Thankfully, the film does not go into the details of Senna’s crash, instead preferring to conclude with the poignant scenes from his funeral. To see the one million people lining up on the streets, the tears and inconsolable grief on every face, the state funeral with three days of national mourning declared is quite an emotional sequence that you watch with a heavy heart. The final scene where Senna describes a cherished karting memory is also touching.

For me, the best thing about the film is the way it immortalizes Senna the man, rather than Senna the superstar racer. It shows all the facets of Senna’s character, the competitive nature on track, the tenderness in helping the underprivileged, the concern for safety of the drivers, as well as the emotional responses to F1’s politically rooted controversies. It shows a man who loved and lived for racing, who followed his heart and remained true to himself. Yes he had his faults, but he fought against them, as hard as he fought the politics in the sport, his fellow competitors and his ill handling Williams FW16. And I believe even if God had whispered in his ear about his impending accident, Senna would’ve taken that broken car around Imola to try and defy His will. And it is that defiance that defined Ayrton Senna as a human being. And a rather remarkable human being at that. ‘Senna’ is a fitting tribute to this fantastic man blessed with supreme skill and a beautiful soul. It is a great movie by itself, and in my opinion, by far the greatest film on motor racing ever made.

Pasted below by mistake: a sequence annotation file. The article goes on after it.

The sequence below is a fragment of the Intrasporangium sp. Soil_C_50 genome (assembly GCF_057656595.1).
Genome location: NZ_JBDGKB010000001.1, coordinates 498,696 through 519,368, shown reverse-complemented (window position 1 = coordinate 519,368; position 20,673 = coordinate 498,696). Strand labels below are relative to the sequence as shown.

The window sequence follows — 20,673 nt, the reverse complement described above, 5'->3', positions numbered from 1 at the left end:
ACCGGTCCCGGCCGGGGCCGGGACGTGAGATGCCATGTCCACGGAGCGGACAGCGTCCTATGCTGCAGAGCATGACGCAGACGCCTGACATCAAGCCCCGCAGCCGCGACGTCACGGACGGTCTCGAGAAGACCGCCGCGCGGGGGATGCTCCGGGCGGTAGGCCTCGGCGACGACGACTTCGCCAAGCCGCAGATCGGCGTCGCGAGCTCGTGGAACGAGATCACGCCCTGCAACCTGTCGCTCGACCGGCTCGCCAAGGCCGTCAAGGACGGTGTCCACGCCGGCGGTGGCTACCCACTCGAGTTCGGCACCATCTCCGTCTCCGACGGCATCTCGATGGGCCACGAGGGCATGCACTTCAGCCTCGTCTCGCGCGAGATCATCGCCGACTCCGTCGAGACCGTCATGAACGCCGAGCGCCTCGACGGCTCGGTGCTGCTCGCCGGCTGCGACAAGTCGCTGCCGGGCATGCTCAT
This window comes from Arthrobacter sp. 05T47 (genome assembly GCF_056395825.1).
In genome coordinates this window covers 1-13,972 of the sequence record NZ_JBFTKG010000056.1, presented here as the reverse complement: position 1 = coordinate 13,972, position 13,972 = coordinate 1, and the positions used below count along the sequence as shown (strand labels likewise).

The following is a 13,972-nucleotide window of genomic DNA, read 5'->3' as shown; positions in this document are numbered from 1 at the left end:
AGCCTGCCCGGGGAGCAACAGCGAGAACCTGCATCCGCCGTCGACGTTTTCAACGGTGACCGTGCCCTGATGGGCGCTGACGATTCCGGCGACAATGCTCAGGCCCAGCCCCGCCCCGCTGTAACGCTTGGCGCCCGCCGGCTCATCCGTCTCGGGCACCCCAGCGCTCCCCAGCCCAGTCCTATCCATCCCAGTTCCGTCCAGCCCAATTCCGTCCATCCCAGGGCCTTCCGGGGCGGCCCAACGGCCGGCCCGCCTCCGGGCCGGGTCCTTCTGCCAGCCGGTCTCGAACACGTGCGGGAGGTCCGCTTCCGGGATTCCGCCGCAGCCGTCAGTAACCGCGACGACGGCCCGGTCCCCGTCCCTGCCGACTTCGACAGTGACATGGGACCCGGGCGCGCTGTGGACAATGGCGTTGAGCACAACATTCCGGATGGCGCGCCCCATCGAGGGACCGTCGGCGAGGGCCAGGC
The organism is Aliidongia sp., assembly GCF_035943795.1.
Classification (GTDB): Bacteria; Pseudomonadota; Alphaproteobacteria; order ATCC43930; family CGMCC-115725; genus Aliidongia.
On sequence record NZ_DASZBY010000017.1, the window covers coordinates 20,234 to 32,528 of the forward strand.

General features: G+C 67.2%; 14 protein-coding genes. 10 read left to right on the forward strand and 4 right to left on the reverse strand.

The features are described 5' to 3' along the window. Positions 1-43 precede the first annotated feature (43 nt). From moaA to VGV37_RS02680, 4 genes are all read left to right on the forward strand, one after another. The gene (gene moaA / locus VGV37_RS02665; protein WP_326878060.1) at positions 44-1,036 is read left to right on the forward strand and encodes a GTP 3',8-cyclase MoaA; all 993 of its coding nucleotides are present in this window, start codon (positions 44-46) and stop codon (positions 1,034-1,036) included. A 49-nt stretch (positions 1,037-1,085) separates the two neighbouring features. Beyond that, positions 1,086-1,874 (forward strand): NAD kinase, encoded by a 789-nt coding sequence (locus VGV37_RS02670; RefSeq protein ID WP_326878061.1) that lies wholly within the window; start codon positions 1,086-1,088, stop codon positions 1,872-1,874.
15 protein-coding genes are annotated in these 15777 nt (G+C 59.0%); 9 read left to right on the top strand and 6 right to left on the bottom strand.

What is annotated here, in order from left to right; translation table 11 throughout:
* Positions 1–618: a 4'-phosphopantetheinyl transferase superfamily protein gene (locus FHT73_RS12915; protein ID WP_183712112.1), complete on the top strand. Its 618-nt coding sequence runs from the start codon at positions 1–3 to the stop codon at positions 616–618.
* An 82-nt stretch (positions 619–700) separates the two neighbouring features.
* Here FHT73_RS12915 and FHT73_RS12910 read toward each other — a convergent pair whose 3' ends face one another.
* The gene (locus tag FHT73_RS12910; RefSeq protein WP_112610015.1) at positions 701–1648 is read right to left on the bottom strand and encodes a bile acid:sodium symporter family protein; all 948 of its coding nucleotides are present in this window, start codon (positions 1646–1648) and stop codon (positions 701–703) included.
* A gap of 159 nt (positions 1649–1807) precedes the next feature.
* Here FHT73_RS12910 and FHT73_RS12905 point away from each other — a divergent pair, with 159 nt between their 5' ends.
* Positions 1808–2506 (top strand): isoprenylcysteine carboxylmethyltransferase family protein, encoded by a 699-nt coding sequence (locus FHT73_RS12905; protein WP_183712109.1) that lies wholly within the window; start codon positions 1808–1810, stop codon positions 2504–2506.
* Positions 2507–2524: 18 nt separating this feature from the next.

Senna – International Trailer

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4 Responses to “Senna (2010)”

  1. Gaurab Sinha Says:

    I would rate the movie 4/5…I really liked the way they illustrated the story with the help of notable people’s voice over.
    Ron Dennis was adding very insightful thoughts through out movie in his own special ways and Alan Prost too with his candid messages!

    “For me, the best thing about the film is the way it immortalizes Senna the man, rather than Senna the superstar racer. ” TRUE, absolutely they could have showed many of his racing endeavors, but i think the movie was created to show Senna as a man rather than only a racing driver….

    I think Top Gear’s 10 minute tribute to Senna was also fantastic and a must watch!

    • I think those are the two reasons the movie has come out so well – the style of narration and the focus on Senna as a person. 🙂

      And yes, I’ve watched the Top Gear tribute, it was, as you said, fantastic. The best tributes in my opinion are those which don’t focus fully on his race wins and stats. 🙂

      Here’s a link to that video if anyone’s interested :

  2. Saiprasaad Ganapthy Says:

    Hats-off to sundar shankar. This was absolutely a brilliant job! I never would expect this type of work from you so far. I have heard a story about Senna for many times but most of the times from your mouth. It was give a vast introduction about Senna to me and i have slowly attracted to him. And started to learn about him through internet. I was wondered and surprised after seeing his profile and races which he has participated. Most of the times i could heard a Formula1 news from you.
    This work is completely hilarious! i have gone through your comments about the movie it simply tells the story neatly and the last sentences which could completely make me into deep crying.

    • Thanks a lot man. 🙂

      You know what, when I post stuff like this, lots of people tell me it’s a good article and all that, but when I see comments like yours that you really learnt something new, and it has kindled your interest to know more about this, I find it a lot more satisfying. 🙂